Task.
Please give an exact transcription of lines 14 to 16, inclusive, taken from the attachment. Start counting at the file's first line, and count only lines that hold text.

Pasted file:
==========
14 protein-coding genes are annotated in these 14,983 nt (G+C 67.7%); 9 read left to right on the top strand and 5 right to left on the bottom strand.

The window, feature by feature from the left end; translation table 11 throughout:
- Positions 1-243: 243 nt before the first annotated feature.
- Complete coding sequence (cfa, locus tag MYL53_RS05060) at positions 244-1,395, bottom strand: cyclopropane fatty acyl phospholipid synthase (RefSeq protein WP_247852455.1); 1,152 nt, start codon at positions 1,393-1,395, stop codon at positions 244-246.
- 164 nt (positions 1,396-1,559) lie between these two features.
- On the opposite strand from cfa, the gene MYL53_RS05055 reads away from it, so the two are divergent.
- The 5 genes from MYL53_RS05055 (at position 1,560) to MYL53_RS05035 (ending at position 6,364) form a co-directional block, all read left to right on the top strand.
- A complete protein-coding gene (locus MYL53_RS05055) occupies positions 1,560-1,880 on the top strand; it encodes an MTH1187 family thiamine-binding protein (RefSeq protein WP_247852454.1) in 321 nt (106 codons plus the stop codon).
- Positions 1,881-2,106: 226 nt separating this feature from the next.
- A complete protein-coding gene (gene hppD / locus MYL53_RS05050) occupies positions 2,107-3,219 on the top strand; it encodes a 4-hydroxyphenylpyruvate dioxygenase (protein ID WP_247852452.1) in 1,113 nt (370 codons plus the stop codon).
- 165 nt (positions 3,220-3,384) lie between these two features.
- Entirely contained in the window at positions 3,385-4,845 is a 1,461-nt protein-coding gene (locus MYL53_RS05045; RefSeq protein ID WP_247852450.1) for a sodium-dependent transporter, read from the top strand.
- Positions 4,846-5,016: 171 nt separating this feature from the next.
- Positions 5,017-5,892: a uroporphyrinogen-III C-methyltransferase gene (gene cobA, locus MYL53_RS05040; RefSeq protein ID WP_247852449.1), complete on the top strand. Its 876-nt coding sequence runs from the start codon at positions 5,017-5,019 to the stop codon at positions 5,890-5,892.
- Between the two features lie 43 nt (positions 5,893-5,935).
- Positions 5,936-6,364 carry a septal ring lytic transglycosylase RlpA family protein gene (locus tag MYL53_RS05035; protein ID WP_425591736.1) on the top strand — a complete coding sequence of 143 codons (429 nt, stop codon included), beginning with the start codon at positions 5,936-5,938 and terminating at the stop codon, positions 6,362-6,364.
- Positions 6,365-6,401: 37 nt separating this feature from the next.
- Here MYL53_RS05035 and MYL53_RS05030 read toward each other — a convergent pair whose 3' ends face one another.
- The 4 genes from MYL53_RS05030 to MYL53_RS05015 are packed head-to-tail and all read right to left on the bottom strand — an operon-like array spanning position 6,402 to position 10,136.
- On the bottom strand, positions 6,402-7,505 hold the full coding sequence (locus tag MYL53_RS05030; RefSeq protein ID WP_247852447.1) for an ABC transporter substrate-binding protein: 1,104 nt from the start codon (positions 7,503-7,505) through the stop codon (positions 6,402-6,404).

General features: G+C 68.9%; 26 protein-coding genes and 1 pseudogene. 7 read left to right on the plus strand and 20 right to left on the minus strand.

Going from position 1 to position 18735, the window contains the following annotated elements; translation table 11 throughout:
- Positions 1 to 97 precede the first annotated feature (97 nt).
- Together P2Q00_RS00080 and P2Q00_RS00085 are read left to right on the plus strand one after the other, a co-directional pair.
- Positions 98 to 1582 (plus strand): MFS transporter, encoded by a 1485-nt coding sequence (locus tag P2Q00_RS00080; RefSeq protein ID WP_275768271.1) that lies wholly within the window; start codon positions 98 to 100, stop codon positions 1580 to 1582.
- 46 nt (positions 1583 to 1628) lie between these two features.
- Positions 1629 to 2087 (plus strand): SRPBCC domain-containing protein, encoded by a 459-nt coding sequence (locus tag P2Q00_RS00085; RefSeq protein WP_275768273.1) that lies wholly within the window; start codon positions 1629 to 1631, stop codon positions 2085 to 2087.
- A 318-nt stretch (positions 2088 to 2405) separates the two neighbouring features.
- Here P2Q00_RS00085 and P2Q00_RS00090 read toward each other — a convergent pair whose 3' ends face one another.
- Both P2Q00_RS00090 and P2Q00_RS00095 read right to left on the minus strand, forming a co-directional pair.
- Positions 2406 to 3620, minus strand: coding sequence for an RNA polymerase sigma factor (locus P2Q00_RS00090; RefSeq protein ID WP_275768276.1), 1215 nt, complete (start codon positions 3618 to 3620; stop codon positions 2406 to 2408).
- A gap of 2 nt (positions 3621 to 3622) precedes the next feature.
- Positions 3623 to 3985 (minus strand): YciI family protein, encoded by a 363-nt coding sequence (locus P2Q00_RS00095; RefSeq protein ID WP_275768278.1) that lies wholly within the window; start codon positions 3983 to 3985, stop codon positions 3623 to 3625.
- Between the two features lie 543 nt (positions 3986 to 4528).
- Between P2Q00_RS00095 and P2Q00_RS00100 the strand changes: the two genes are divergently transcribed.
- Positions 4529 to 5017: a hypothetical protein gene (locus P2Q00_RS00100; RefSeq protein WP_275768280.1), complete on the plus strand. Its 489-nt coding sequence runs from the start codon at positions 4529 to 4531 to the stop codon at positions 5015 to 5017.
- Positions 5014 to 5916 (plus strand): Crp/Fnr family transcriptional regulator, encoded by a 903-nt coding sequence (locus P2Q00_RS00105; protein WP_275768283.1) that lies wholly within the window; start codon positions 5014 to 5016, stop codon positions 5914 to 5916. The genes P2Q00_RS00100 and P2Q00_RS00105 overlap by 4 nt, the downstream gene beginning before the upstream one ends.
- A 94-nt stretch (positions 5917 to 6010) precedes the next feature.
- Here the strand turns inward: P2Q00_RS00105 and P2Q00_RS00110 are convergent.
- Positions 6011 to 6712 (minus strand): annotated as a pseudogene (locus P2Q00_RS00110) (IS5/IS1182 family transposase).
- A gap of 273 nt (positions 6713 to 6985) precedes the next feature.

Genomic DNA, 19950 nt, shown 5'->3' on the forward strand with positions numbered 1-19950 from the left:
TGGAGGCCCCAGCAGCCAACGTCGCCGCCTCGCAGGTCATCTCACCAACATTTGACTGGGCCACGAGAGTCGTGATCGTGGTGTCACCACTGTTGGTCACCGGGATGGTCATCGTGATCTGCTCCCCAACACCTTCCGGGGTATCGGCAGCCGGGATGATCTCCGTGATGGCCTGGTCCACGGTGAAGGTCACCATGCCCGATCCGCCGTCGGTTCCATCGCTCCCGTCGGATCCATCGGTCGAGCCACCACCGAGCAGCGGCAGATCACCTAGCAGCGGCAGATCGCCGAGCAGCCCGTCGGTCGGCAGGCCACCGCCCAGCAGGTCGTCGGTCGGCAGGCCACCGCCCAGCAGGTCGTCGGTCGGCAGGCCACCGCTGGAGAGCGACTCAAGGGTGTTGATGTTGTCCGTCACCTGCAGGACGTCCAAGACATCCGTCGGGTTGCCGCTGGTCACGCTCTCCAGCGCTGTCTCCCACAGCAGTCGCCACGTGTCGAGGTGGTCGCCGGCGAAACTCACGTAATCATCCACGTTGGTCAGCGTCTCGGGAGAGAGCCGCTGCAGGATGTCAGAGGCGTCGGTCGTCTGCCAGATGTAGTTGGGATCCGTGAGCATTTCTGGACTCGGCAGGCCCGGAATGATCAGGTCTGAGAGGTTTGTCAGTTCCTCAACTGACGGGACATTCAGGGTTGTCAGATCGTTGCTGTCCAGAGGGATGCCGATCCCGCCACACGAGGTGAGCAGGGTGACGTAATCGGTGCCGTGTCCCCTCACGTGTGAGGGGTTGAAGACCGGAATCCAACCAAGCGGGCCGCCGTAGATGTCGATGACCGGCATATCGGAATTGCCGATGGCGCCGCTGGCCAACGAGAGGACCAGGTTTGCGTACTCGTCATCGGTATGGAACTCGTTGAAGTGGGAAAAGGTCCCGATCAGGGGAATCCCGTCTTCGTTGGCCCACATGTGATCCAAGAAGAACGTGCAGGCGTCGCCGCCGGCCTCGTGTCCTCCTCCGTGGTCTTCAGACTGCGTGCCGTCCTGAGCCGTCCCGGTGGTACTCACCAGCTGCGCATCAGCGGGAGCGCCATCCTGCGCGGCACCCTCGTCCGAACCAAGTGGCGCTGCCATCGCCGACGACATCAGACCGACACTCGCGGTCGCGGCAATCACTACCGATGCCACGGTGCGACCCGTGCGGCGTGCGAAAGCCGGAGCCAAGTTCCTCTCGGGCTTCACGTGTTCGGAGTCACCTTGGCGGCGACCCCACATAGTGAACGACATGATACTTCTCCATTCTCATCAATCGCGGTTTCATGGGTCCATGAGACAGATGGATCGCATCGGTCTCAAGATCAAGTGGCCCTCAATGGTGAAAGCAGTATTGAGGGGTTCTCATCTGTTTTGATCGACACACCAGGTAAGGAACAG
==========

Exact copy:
- Positions 5,017-5,892: a uroporphyrinogen-III C-methyltransferase gene (gene cobA, locus MYL53_RS05040; RefSeq protein ID WP_247852449.1), complete on the top strand. Its 876-nt coding sequence runs from the start codon at positions 5,017-5,019 to the stop codon at positions 5,890-5,892.
- Between the two features lie 43 nt (positions 5,893-5,935).
- Positions 5,936-6,364 carry a septal ring lytic transglycosylase RlpA family protein gene (locus tag MYL53_RS05035; protein ID WP_425591736.1) on the top strand — a complete coding sequence of 143 codons (429 nt, stop codon included), beginning with the start codon at positions 5,936-5,938 and terminating at the stop codon, positions 6,362-6,364.